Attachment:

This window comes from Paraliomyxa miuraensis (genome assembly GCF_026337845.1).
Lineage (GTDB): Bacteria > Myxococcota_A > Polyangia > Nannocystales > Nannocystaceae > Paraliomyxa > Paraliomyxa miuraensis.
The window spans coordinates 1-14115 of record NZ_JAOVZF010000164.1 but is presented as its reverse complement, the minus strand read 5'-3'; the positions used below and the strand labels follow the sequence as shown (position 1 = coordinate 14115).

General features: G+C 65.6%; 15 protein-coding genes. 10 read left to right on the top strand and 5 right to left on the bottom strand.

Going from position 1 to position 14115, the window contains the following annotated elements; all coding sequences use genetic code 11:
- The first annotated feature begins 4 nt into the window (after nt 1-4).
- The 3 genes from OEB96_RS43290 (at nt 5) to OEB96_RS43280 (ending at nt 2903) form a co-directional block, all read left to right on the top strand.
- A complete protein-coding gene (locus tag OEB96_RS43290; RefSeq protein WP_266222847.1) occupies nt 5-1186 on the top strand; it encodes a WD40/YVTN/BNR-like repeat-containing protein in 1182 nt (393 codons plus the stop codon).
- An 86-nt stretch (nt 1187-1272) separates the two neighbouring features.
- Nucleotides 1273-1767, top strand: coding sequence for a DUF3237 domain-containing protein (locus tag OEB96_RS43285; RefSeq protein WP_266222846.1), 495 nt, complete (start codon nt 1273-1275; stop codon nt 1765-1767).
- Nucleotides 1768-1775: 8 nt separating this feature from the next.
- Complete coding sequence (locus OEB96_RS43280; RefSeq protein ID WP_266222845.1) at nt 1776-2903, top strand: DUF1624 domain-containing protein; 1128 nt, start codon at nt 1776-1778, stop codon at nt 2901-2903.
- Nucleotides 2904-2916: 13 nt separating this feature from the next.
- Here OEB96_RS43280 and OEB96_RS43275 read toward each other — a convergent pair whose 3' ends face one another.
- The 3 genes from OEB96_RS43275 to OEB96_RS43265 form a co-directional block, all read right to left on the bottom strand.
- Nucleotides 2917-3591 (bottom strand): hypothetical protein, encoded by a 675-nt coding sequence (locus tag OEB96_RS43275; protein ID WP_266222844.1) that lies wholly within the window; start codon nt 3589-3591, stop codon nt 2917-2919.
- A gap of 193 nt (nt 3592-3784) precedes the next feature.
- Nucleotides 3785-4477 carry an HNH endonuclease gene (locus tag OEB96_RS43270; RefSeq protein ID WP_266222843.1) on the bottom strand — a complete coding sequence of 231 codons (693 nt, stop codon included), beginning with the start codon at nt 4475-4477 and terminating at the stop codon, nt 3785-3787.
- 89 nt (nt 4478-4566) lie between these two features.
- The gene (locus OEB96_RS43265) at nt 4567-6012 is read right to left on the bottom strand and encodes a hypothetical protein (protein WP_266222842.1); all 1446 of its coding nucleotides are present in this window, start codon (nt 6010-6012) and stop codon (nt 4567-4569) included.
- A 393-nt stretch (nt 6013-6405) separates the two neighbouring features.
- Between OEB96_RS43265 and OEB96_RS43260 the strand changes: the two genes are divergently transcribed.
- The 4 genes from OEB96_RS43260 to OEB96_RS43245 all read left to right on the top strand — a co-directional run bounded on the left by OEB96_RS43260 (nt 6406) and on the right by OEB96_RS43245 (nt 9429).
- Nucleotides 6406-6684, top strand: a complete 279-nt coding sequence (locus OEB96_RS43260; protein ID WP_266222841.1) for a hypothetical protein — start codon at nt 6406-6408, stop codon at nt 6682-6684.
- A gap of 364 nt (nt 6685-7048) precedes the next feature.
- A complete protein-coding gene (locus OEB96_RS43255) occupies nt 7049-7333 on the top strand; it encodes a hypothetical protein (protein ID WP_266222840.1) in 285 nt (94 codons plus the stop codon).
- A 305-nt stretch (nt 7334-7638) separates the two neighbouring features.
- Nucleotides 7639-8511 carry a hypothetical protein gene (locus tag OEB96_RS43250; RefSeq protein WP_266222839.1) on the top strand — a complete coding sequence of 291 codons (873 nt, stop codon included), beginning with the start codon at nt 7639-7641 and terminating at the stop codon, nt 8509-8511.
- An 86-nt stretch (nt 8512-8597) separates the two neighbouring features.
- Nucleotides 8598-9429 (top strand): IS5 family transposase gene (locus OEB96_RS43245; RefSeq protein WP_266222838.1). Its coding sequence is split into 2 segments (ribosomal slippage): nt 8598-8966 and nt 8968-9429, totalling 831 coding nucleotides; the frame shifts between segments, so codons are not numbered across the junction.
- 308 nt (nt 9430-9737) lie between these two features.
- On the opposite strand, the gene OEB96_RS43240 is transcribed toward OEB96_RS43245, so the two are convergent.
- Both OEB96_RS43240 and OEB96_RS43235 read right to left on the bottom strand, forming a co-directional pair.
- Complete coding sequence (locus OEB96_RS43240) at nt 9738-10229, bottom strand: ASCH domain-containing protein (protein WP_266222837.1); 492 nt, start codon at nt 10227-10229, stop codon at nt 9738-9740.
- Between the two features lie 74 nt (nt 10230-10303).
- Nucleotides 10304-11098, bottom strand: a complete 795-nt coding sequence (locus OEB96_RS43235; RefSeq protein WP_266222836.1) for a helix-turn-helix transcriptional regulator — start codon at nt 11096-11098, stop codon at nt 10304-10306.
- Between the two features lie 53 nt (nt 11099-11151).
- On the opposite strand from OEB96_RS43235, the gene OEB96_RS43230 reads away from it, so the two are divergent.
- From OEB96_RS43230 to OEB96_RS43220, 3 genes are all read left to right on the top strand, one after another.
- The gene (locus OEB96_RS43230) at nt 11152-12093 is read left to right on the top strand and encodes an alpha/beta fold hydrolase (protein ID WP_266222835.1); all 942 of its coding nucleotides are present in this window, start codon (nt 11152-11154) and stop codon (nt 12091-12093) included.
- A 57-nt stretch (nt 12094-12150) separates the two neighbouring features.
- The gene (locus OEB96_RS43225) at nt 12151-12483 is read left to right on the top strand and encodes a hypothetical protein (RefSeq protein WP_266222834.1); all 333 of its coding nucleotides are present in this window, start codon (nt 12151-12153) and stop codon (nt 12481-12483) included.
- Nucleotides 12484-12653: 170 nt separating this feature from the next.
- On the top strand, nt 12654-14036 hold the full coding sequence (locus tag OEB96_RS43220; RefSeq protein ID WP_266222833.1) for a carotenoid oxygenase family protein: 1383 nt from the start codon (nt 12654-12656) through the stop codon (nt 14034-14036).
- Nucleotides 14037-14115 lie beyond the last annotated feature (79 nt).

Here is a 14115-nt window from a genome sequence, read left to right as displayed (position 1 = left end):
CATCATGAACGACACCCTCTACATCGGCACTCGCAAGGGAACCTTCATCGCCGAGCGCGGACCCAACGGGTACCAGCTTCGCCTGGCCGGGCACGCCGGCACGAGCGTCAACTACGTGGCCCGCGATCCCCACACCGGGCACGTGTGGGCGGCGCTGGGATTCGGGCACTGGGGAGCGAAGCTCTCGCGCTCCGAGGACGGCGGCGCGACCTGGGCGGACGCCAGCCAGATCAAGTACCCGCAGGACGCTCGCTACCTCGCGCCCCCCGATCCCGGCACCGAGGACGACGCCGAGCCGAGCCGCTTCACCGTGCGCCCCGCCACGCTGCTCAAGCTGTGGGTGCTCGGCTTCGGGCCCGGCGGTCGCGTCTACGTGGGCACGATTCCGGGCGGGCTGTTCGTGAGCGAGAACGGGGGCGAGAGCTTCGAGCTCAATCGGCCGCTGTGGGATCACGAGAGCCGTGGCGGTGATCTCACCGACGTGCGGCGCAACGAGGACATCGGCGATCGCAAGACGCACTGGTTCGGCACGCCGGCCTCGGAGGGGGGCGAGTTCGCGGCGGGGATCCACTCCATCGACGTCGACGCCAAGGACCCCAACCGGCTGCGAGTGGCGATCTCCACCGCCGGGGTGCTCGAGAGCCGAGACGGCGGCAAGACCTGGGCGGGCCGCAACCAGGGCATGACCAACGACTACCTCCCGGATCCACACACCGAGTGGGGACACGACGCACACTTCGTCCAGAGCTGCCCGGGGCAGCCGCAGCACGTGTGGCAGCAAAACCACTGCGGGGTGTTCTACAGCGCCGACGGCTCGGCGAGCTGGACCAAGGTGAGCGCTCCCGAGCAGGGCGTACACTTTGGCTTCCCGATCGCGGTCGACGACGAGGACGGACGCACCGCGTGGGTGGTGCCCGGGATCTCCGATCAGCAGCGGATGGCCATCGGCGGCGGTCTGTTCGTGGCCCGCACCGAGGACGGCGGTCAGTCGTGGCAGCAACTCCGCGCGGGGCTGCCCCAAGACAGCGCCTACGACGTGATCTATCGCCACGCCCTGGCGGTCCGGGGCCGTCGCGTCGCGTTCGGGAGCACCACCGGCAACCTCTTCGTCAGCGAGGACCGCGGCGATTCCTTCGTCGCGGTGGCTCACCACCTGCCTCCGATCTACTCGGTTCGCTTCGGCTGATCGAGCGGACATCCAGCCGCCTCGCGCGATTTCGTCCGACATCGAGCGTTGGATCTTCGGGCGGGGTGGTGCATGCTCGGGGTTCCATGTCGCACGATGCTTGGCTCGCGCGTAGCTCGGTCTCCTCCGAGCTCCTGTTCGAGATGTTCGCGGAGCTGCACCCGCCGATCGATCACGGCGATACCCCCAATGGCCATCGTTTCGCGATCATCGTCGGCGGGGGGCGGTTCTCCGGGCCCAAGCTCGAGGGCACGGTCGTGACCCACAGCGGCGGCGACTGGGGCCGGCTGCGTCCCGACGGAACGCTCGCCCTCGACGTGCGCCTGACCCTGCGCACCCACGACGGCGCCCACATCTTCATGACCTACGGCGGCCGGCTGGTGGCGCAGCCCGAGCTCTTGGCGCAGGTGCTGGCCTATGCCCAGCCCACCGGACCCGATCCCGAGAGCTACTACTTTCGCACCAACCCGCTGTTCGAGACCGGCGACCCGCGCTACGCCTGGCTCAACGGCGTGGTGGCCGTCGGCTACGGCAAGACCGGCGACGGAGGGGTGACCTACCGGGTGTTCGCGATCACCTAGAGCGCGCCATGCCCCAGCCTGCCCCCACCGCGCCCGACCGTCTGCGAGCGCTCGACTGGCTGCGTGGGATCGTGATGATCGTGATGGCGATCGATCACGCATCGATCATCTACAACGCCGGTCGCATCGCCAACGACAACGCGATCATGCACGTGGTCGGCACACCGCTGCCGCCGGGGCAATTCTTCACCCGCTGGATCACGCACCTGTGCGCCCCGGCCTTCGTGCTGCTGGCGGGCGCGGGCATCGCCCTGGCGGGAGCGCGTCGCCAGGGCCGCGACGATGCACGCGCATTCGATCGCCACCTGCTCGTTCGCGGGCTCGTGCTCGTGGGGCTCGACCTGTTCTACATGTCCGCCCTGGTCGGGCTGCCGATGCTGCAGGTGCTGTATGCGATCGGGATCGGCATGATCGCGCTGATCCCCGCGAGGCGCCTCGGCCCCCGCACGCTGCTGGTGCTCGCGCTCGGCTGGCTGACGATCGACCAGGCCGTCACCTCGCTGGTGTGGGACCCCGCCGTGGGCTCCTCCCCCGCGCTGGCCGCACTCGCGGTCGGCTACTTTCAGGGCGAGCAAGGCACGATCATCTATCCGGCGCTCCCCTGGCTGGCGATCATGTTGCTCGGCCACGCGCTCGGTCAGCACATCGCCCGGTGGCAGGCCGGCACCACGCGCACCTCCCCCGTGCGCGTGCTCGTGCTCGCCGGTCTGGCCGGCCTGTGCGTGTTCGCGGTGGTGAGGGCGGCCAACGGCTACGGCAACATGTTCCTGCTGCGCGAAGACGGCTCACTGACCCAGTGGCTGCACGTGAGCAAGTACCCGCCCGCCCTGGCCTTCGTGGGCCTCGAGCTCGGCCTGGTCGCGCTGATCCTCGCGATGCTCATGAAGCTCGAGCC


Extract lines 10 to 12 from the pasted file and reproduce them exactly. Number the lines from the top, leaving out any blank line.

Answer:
- Nucleotides 1273-1767, top strand: coding sequence for a DUF3237 domain-containing protein (locus tag OEB96_RS43285; RefSeq protein WP_266222846.1), 495 nt, complete (start codon nt 1273-1275; stop codon nt 1765-1767).
- Nucleotides 1768-1775: 8 nt separating this feature from the next.
- Complete coding sequence (locus OEB96_RS43280; RefSeq protein ID WP_266222845.1) at nt 1776-2903, top strand: DUF1624 domain-containing protein; 1128 nt, start codon at nt 1776-1778, stop codon at nt 2901-2903.